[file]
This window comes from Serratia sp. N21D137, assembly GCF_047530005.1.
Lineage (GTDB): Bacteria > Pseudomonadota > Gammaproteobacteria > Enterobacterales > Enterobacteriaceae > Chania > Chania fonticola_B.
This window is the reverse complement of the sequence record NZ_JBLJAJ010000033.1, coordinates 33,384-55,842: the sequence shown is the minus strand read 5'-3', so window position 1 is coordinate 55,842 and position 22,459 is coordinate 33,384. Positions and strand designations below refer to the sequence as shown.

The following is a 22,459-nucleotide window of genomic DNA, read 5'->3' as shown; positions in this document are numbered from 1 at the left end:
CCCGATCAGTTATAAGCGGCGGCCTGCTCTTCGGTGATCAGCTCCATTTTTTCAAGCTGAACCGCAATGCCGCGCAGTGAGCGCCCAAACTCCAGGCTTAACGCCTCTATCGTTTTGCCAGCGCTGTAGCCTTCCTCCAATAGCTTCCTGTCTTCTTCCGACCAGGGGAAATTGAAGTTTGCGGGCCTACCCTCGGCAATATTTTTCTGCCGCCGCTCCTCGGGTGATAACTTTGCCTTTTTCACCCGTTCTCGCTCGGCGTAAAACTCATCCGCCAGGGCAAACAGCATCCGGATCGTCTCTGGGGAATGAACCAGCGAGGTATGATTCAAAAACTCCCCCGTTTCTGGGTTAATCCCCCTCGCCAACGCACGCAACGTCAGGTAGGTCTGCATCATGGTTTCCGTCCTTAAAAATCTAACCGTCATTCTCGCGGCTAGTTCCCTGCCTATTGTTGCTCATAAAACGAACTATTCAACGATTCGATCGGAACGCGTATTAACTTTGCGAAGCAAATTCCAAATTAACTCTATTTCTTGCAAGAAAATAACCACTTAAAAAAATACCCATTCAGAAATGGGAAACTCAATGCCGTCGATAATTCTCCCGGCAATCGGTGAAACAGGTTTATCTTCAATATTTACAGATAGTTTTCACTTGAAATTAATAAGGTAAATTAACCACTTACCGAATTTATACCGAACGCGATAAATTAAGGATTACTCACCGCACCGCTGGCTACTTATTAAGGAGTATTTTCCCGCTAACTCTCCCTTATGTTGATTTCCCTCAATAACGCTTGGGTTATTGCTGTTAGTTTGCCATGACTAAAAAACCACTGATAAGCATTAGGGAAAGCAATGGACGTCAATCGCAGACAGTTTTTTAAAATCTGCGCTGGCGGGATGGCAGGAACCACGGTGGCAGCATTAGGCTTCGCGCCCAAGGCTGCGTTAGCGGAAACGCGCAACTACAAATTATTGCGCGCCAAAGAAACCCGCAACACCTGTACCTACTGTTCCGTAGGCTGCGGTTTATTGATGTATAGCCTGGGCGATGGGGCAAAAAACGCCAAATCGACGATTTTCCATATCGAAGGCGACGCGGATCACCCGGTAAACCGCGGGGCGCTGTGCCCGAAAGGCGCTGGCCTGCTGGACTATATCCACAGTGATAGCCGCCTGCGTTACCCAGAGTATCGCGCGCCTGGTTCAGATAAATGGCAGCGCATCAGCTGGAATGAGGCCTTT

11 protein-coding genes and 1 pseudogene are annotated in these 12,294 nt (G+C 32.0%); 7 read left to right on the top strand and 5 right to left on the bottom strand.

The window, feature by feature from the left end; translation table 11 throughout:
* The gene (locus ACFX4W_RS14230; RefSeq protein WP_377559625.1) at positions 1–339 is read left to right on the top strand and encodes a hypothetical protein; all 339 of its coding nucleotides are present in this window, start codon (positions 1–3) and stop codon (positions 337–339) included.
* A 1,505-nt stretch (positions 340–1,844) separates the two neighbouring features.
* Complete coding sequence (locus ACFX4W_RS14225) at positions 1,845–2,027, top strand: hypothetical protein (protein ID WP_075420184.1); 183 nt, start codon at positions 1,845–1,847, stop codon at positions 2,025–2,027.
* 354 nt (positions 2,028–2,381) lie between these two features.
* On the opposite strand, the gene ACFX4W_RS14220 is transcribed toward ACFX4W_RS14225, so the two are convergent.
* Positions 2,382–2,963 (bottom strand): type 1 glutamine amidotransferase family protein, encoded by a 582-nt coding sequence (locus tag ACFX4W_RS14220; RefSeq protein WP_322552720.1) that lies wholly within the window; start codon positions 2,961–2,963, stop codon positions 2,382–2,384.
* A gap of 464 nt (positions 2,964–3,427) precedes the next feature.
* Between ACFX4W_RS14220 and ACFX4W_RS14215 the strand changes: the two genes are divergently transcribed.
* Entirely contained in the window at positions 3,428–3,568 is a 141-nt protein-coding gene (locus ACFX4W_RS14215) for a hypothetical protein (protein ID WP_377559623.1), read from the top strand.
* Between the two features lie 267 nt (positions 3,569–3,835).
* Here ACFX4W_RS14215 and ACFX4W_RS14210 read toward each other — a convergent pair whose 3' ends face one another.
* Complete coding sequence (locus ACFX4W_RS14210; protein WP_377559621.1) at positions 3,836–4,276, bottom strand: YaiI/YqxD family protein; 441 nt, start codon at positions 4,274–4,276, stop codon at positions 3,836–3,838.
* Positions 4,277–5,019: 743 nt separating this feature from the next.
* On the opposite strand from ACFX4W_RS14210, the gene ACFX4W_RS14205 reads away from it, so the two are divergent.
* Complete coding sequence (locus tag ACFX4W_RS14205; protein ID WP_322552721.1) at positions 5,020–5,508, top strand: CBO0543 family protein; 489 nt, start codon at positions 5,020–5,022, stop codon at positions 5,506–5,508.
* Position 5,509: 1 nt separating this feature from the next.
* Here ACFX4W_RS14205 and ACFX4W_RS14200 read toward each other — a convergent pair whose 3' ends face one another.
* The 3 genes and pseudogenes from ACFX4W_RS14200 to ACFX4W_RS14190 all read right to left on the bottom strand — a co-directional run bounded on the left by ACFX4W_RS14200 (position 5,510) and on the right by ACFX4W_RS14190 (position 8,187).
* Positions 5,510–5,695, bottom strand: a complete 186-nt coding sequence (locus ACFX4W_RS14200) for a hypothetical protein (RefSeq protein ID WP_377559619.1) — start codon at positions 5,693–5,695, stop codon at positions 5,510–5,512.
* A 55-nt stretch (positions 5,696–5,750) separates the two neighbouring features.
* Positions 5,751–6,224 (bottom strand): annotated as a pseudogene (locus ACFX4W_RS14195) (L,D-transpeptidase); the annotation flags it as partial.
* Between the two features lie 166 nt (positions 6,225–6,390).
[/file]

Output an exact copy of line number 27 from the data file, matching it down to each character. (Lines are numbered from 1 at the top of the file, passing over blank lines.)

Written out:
* A 55-nt stretch (positions 5,696–5,750) separates the two neighbouring features.